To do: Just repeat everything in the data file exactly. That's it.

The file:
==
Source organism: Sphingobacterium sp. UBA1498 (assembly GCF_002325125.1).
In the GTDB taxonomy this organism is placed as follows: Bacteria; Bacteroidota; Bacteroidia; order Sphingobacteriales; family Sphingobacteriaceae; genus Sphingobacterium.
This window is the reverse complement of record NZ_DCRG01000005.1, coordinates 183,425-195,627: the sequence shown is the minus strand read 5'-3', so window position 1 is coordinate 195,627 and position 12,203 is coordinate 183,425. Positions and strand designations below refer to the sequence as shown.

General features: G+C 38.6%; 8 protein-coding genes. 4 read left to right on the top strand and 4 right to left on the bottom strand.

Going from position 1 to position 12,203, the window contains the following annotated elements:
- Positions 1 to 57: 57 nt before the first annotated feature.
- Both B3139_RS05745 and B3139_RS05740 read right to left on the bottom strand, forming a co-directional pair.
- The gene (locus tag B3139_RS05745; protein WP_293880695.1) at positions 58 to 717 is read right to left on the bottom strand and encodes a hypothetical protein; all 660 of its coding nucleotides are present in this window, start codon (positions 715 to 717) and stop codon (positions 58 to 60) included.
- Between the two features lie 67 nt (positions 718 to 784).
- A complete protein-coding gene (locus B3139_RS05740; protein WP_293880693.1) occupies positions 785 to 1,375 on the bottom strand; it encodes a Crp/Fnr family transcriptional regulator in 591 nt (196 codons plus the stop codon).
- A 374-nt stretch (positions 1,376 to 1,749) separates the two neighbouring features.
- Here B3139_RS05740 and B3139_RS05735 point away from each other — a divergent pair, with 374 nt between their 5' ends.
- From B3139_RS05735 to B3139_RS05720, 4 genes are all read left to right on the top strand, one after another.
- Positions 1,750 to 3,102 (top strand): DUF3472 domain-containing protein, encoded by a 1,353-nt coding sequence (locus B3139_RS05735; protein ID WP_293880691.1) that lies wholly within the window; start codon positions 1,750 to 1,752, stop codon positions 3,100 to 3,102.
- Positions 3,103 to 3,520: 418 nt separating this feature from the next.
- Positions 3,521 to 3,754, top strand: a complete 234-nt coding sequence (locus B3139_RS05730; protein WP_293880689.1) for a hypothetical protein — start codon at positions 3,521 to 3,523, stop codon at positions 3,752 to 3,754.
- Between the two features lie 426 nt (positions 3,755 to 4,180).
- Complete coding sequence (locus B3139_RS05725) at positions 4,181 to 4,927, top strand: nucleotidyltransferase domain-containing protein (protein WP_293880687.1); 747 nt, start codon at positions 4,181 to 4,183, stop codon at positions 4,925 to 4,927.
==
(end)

Source organism: Sphingobacterium sp. UBA1498 (assembly GCF_002325125.1).
In the GTDB taxonomy this organism is placed as follows: Bacteria; Bacteroidota; Bacteroidia; order Sphingobacteriales; family Sphingobacteriaceae; genus Sphingobacterium.
This window is the reverse complement of record NZ_DCRG01000005.1, coordinates 183,425-195,627: the sequence shown is the minus strand read 5'-3', so window position 1 is coordinate 195,627 and position 12,203 is coordinate 183,425. Positions and strand designations below refer to the sequence as shown.

General features: G+C 38.6%; 8 protein-coding genes. 4 read left to right on the top strand and 4 right to left on the bottom strand.

Going from position 1 to position 12,203, the window contains the following annotated elements:
- Positions 1 to 57: 57 nt before the first annotated feature.
- Both B3139_RS05745 and B3139_RS05740 read right to left on the bottom strand, forming a co-directional pair.
- The gene (locus tag B3139_RS05745; protein WP_293880695.1) at positions 58 to 717 is read right to left on the bottom strand and encodes a hypothetical protein; all 660 of its coding nucleotides are present in this window, start codon (positions 715 to 717) and stop codon (positions 58 to 60) included.
- Between the two features lie 67 nt (positions 718 to 784).
- A complete protein-coding gene (locus B3139_RS05740; protein WP_293880693.1) occupies positions 785 to 1,375 on the bottom strand; it encodes a Crp/Fnr family transcriptional regulator in 591 nt (196 codons plus the stop codon).
- A 374-nt stretch (positions 1,376 to 1,749) separates the two neighbouring features.
- Here B3139_RS05740 and B3139_RS05735 point away from each other — a divergent pair, with 374 nt between their 5' ends.
- From B3139_RS05735 to B3139_RS05720, 4 genes are all read left to right on the top strand, one after another.
- Positions 1,750 to 3,102 (top strand): DUF3472 domain-containing protein, encoded by a 1,353-nt coding sequence (locus B3139_RS05735; protein ID WP_293880691.1) that lies wholly within the window; start codon positions 1,750 to 1,752, stop codon positions 3,100 to 3,102.
- Positions 3,103 to 3,520: 418 nt separating this feature from the next.
- Positions 3,521 to 3,754, top strand: a complete 234-nt coding sequence (locus B3139_RS05730; protein WP_293880689.1) for a hypothetical protein — start codon at positions 3,521 to 3,523, stop codon at positions 3,752 to 3,754.
- Between the two features lie 426 nt (positions 3,755 to 4,180).
- Complete coding sequence (locus B3139_RS05725) at positions 4,181 to 4,927, top strand: nucleotidyltransferase domain-containing protein (protein WP_293880687.1); 747 nt, start codon at positions 4,181 to 4,183, stop codon at positions 4,925 to 4,927.